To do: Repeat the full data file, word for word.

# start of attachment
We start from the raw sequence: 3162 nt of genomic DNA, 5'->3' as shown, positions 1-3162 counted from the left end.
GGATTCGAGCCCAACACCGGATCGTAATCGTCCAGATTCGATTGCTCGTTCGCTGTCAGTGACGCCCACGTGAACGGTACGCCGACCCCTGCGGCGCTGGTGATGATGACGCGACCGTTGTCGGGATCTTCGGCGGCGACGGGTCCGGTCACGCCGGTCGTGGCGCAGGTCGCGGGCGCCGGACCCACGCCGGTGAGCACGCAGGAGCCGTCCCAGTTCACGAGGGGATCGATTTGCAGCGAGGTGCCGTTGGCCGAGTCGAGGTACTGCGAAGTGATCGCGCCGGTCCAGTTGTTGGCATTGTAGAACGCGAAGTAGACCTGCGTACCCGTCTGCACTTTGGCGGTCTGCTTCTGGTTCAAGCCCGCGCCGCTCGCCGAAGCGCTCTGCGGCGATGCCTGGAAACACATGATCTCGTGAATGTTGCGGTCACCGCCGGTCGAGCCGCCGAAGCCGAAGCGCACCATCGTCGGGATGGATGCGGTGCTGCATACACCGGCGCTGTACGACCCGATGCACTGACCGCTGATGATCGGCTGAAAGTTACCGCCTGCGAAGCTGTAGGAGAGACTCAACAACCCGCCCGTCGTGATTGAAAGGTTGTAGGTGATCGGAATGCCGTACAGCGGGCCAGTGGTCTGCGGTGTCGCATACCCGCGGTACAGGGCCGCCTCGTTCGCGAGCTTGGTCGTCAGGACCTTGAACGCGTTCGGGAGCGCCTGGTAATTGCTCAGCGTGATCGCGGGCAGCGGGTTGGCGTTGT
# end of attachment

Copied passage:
We start from the raw sequence: 3162 nt of genomic DNA, 5'->3' as shown, positions 1-3162 counted from the left end.
GGATTCGAGCCCAACACCGGATCGTAATCGTCCAGATTCGATTGCTCGTTCGCTGTCAGTGACGCCCACGTGAACGGTACGCCGACCCCTGCGGCGCTGGTGATGATGACGCGACCGTTGTCGGGATCTTCGGCGGCGACGGGTCCGGTCACGCCGGTCGTGGCGCAGGTCGCGGGCGCCGGACCCACGCCGGTGAGCACGCAGGAGCCGTCCCAGTTCACGAGGGGATCGATTTGCAGCGAGGTGCCGTTGGCCGAGTCGAGGTACTGCGAAGTGATCGCGCCGGTCCAGTTGTTGGCATTGTAGAACGCGAAGTAGACCTGCGTACCCGTCTGCACTTTGGCGGTCTGCTTCTGGTTCAAGCCCGCGCCGCTCGCCGAAGCGCTCTGCGGCGATGCCTGGAAACACATGATCTCGTGAATGTTGCGGTCACCGCCGGTCGAGCCGCCGAAGCCGAAGCGCACCATCGTCGGGATGGATGCGGTGCTGCATACACCGGCGCTGTACGACCCGATGCACTGACCGCTGATGATCGGCTGAAAGTTACCGCCTGCGAAGCTGTAGGAGAGACTCAACAACCCGCCCGTCGTGATTGAAAGGTTGTAGGTGATCGGAATGCCGTACAGCGGGCCAGTGGTCTGCGGTGTCGCATACCCGCGGTACAGGGCCGCCTCGTTCGCGAGCTTGGTCGTCAGGACCTTGAACGCGTTCGGGAGCGCCTGGTAATTGCTCAGCGTGATCGCGGGCAGCGGGTTGGCGTTGT